This essay develops the concept of the “social body” as a metaphorical representation of hierarchical relationships in Thailand, as well as the physical embodiment of social, religious, and political structures. To do so, I trace the symbolic coordinates of groups that correspond to conceptions of individual bodies, along with the habituated means of perceiving as part of a collective. I argue that conventional Thai social interactions involve active attention to and care of the “social body,” in which differential roles (...)
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  32. Kevin Ochsner Jamil Zaki, Jochen Weber (2012). Task-Dependent Neural Bases of Perceiving Emotionally Expressive Targets. Frontiers in Human Neuroscience 6.score: 18.0
    Social cognition is fundamentally interpersonal: individuals’ behavior and dispositions critically affect their interaction partners’ information processing. However, cognitive neuroscience studies, partially because of methodological constraints, have remained largely “perceiver-centric:” focusing on the abilities, motivations, and goals of social perceivers while largely ignoring interpersonal effects. Here, we address this knowledge gap by examining the neural bases of perceiving emotionally expressive and inexpressive social “targets.” Sixteen perceivers were scanned using fMRI while they watched targets discussing emotional autobiographical events. Perceivers continuously rated (...)
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  33. Bence Nanay (2012). Perceiving Tropes. Erkenntnis 77 (1):1-14.score: 16.0
    There are two very different ways of thinking about perception. According to the first one, perception is representational: it represents the world as being a certain way. According to the second, perception is a genuine relation between the perceiver and a token object. These two views are thought to be incompatible. My aim is to work out the least problematic version of the representational view of perception that preserves the most important considerations in favor of the relational view. According to (...)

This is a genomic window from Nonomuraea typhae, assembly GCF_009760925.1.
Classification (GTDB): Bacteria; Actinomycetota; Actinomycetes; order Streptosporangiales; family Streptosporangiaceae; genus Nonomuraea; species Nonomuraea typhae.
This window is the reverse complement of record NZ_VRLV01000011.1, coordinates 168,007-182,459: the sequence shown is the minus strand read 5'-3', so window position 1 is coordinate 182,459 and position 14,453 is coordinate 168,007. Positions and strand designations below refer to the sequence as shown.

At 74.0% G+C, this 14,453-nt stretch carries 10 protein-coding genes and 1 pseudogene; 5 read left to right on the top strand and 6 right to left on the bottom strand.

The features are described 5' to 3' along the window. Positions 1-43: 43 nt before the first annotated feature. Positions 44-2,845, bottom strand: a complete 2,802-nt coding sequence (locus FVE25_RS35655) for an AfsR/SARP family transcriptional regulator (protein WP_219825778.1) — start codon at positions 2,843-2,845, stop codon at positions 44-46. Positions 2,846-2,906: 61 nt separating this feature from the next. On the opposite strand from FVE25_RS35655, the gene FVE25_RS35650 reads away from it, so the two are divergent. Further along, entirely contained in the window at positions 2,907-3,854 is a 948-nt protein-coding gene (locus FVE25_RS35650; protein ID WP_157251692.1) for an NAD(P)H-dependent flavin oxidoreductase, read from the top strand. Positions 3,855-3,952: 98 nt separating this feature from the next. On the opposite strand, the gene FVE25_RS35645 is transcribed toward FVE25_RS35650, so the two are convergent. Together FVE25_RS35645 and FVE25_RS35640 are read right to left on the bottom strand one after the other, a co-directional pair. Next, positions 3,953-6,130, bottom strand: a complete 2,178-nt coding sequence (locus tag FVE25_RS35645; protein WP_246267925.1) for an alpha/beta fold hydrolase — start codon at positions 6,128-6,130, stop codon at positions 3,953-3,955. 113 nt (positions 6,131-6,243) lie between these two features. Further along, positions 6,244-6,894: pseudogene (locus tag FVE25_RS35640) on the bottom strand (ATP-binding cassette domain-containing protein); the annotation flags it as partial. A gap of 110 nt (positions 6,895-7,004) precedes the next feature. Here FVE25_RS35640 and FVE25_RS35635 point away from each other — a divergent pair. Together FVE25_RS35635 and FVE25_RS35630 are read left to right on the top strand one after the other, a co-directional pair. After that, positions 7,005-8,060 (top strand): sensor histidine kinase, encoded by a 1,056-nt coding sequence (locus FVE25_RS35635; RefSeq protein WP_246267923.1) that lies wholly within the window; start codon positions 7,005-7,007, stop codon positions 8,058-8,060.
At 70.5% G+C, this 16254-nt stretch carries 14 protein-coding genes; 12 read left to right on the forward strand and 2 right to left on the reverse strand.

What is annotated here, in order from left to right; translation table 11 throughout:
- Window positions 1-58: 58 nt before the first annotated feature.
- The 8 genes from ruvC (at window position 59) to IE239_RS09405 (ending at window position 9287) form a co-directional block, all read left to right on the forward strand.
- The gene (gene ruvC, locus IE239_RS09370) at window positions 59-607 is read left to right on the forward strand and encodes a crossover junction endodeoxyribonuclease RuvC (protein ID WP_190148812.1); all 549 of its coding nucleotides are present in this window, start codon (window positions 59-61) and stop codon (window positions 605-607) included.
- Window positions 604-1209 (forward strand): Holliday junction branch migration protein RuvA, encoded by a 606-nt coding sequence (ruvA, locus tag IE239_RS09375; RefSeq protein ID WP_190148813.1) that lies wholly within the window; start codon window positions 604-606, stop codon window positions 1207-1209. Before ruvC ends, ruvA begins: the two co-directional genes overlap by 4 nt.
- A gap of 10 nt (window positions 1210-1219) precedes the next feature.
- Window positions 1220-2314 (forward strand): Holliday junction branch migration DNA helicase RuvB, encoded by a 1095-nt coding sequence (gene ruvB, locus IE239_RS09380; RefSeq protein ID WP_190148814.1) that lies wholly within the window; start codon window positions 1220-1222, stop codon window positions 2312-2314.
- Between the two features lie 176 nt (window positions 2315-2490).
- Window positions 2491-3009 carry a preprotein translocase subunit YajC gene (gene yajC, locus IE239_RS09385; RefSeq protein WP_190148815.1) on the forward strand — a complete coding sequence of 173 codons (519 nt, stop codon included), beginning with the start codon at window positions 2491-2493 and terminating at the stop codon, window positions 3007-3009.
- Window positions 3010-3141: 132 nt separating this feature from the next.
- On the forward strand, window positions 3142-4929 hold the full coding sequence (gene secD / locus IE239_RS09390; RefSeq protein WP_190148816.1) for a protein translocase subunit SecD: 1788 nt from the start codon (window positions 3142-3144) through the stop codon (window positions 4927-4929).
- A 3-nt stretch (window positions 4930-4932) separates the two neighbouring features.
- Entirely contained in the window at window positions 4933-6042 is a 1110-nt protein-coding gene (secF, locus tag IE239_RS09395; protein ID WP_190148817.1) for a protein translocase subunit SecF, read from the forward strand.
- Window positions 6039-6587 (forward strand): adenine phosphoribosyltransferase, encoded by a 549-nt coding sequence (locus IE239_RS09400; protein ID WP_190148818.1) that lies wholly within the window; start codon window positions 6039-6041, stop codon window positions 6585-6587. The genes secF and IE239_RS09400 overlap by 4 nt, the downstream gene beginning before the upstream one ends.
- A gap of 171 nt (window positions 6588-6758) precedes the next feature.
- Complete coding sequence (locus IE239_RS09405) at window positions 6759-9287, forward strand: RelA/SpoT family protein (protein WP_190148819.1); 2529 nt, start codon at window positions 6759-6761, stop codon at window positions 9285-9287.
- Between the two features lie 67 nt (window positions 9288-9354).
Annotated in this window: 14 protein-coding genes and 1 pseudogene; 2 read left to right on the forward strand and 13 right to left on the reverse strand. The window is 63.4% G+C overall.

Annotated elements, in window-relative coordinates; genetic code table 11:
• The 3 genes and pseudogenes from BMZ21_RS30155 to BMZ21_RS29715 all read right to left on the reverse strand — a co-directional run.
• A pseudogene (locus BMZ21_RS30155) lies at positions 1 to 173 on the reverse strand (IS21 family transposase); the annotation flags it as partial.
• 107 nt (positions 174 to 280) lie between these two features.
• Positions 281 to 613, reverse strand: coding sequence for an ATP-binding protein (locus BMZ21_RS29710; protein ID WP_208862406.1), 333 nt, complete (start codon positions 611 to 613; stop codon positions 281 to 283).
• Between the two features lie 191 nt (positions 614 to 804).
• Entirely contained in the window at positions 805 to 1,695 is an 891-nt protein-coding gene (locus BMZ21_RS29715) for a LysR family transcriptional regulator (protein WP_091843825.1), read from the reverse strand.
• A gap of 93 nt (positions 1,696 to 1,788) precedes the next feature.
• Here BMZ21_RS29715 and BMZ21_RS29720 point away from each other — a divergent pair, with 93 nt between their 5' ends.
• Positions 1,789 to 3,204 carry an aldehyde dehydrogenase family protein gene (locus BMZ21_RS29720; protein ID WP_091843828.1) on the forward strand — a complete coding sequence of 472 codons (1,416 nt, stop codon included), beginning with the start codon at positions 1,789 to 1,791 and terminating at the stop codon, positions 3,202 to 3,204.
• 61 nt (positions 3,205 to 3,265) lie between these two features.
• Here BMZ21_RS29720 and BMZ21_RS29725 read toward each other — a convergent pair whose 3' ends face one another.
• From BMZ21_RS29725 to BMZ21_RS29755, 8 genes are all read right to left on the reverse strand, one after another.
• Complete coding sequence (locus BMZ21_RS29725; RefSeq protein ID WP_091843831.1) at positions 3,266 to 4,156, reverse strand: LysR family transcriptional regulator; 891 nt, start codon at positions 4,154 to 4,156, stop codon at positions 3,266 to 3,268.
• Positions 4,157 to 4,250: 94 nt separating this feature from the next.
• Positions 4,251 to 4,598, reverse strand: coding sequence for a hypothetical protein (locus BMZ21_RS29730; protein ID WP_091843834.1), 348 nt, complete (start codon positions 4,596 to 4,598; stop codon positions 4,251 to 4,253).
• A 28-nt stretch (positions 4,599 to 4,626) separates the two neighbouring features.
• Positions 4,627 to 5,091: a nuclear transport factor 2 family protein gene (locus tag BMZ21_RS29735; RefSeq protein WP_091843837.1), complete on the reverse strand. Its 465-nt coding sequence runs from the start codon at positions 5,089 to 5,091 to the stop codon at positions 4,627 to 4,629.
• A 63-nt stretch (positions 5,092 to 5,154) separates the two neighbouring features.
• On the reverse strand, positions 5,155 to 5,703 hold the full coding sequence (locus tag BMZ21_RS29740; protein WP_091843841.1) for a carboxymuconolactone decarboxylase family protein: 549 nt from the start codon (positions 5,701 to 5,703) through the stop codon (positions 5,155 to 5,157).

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  34. Sean Enda Power (2013). Perceiving External Things and the Time-Lag Argument. European Journal of Philosophy 21 (1):94-117.score: 16.0
    : We seem to directly perceive external things. But can we? According to the time-lag argument, we cannot. What we directly perceive happens now. There is a time-lag between our perceptions and the external things we seem to directly perceive; these external things happen in the past; thus, what we directly perceive must be something else, for example, sense-data, and we can only at best indirectly perceive other things. This paper examines the time-lag argument given contemporary metaphysics. I argue that (...)
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  35. Shaun Gallagher, Perceiving Others in Action / la Perception d'Autrui En Action.score: 16.0
    In a New York Times article last month, entitled Cells that read minds, the neuroscience reporter, Sandra Blakeslee (January 10, 2006) provided a list of all the things that mirror neurons can explain. As we know, mirror neurons, discovered by Rizzolattis group in Parma, are neurons that are activated when we engage in action, and when we perceive intentional movement in another person. According to Blakeslee and the scientists she interviewed, mirror neurons explain not only how we are capable of (...)
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  36. Élisabeth Pacherie, Perceiving Intentions.score: 16.0
    I will concentrate on the 'executive' conception of intentions and intentional actions. I will argue that intentional bodily movements have distinctive observable characteristics that set them apart from non-intentional bodily motions. I will also argue that that when we observe an action performed by someone else, the perceptual representations we form contain information about the dynamics of movements and their relations to objects in the scene that can be exploited in order to identify at least the more basic intentions of (...)
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  37. Eric vd Luft (2013). Bullough, Pepper, Merleau-Ponty, and the Phenomenology of Perceiving Animals. Evental Aesthetics 2 (2):111-123.score: 16.0